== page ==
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Green v. Colvin

United States District Court, N.D. Indiana, Fort Wayne Division

June 18, 2015

RICKY N. GREEN, Plaintiff,
CAROLYN W. COLVIN, Acting Commissioner of Social Security, Defendant.


ANDREW P. RODOVICH, Magistrate Judge.

This matter is before the court on petition for judicial review of the decision of the Commissioner filed by the plaintiff, Ricky N. Green, on July 3, 2014. For the following reasons, the decision of the Commissioner is AFFIRMED.


The plaintiff, Ricky N. Green, filed an application for Supplemental Security Income on September 29, 2010, alleging a disability onset date of June 1, 2007. (Tr. 19). The Disability Determination Bureau denied Green's application on December 30, 2010, and again upon reconsideration on May 24, 2011. (Tr. 86-89, 93-94). Green subsequently filed a timely request for a hearing on June 28, 2011. (Tr. 19). A hearing was held on December 18, 2012, before Administrative Law Judge (ALJ) Patricia Melvin, and the ALJ issued an unfavorable decision on March 7, 2013. (Tr. 19-31). Vocational Expert (VE) Marie N. Kieffer and Green testified at the hearing. (Tr. 19). The Appeals Council denied review, making the ALJ's decision the final decision of the Commissioner. (Tr. 1).

At step one of the five step sequential analysis for determining whether an individual is disabled, the ALJ found that Green had not engaged in substantial gainful activity since September 29, 2010, the application date. (Tr. 21). At step two, the ALJ determined that Green had the following severe impairments: chronic obstructive pulmonary disease (COPD), multi-level spondylosis of the cervical and lumbar spine, a history of left hip arthritis with left hip replacement, obesity, and depression. (Tr. 21). At step three, the ALJ concluded that Green did not have an impairment or combination of impairments that met or medically equaled the severity of one of the listed impairments. (Tr. 22). In determining whether Green had an impairment or combination of impairments that met the severity of one of the listed impairments, the ALJ considered Listing 1.04 for spinal disorders, Listing 1.02 for dysfunction of major joints, Listing 3.02 for chronic pulmonary insufficiency, and Listing 12.04 for depression. (Tr. 22-25). For Listing 12.04, the ALJ considered the Paragraph B criteria and the Paragraph C criteria. (Tr. 24-25).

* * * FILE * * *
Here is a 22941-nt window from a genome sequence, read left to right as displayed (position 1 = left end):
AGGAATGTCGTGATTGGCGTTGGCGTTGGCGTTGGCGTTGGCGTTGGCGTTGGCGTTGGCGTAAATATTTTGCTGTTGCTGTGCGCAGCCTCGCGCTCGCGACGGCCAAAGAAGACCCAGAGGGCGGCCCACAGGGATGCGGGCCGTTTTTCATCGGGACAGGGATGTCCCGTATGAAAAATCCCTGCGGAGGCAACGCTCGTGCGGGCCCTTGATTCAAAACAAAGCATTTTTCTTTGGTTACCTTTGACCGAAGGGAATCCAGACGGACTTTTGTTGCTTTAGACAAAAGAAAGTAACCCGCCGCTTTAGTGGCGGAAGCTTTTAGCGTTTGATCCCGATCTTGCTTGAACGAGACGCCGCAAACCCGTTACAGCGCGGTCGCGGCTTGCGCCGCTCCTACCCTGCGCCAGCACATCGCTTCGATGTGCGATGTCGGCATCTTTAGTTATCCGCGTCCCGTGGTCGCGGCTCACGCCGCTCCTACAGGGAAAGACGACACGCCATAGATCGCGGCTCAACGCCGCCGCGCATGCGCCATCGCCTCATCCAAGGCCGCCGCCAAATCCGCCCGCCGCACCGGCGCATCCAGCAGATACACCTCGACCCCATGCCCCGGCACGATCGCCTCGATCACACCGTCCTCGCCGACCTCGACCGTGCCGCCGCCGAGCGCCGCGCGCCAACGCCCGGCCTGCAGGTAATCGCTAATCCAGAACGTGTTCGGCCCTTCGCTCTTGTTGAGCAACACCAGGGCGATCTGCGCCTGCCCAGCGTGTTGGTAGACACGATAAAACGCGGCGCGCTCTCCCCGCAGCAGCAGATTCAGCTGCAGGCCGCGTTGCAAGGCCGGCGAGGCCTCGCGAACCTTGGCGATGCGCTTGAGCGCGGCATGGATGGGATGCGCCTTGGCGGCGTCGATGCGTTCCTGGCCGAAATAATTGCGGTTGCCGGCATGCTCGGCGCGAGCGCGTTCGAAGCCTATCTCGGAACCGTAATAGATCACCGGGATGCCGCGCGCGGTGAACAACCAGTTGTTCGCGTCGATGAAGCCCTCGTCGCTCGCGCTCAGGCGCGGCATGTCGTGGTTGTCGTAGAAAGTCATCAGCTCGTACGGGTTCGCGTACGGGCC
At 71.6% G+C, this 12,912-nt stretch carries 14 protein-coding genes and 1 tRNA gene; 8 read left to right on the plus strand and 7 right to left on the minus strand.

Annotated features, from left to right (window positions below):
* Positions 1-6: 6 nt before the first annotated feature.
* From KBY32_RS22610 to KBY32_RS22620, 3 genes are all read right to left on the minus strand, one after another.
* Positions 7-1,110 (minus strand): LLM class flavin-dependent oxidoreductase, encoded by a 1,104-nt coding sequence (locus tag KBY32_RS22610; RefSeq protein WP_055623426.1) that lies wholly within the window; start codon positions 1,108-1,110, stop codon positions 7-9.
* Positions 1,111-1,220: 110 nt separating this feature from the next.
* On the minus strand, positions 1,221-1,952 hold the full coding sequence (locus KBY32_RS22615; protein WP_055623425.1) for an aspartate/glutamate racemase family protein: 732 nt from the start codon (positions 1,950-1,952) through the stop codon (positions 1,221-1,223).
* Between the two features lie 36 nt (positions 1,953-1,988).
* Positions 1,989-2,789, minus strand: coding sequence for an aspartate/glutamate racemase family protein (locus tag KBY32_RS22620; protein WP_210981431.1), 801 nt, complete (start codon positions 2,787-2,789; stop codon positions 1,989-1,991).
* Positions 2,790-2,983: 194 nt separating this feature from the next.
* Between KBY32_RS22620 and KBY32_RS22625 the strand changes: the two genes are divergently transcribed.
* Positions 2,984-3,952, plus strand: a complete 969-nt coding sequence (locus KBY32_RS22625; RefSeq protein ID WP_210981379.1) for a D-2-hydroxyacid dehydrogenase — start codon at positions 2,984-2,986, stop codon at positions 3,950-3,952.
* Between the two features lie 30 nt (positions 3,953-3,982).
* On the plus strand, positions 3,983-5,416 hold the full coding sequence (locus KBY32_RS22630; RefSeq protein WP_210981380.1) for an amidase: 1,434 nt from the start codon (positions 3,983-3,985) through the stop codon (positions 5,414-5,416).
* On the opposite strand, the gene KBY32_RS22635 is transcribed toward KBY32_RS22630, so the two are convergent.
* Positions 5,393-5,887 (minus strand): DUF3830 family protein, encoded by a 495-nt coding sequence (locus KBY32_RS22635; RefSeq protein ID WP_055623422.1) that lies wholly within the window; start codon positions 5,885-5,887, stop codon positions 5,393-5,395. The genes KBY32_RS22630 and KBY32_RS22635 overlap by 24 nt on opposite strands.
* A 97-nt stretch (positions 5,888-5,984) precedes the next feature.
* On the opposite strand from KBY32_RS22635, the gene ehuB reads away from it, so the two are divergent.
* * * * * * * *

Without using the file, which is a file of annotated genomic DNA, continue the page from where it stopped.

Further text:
As part of the Paragraph B criteria, the ALJ found that Green had moderate difficulties in social functioning. (Tr. 24). Green's wife described his demeanor as anxious and hateful, which the ALJ found consistent with Dr. Roy's treatment records regarding Green's home interactions. (Tr. 24). The ALJ found that Green's problems with social interactions were limited to his home interactions with close family members. (Tr. 24). The ALJ noted that Green had poor relationships with family members who were abusive to him in the past but had good relationships with other family members. (Tr. 24). Green's wife noted that he would talk with others on the phone and visit his children. (Tr. 24). Dr. Hedrick described Green as pleasant, and Green stated that he never had been fired or laid off for failing to get along with others. (Tr. 24).

The ALJ found that Green had mild difficulties in concentration, persistence, or pace. (Tr. 25). On November 29, 2010, at an examination with Dr. Sherwin Kepes, Green reported severe, transient symptoms of depression. (Tr. 25). However, at that examination, Green performed well on concentration and memory tests. (Tr. 25). Additionally, he knew relevant details about himself and current events, performed addition, subtraction, multiplication, and division tasks with only one error, and his judgment and commonsense were not grossly compromised. (Tr. 25).

The ALJ then assessed Green's residual functional capacity (RFC) as follows: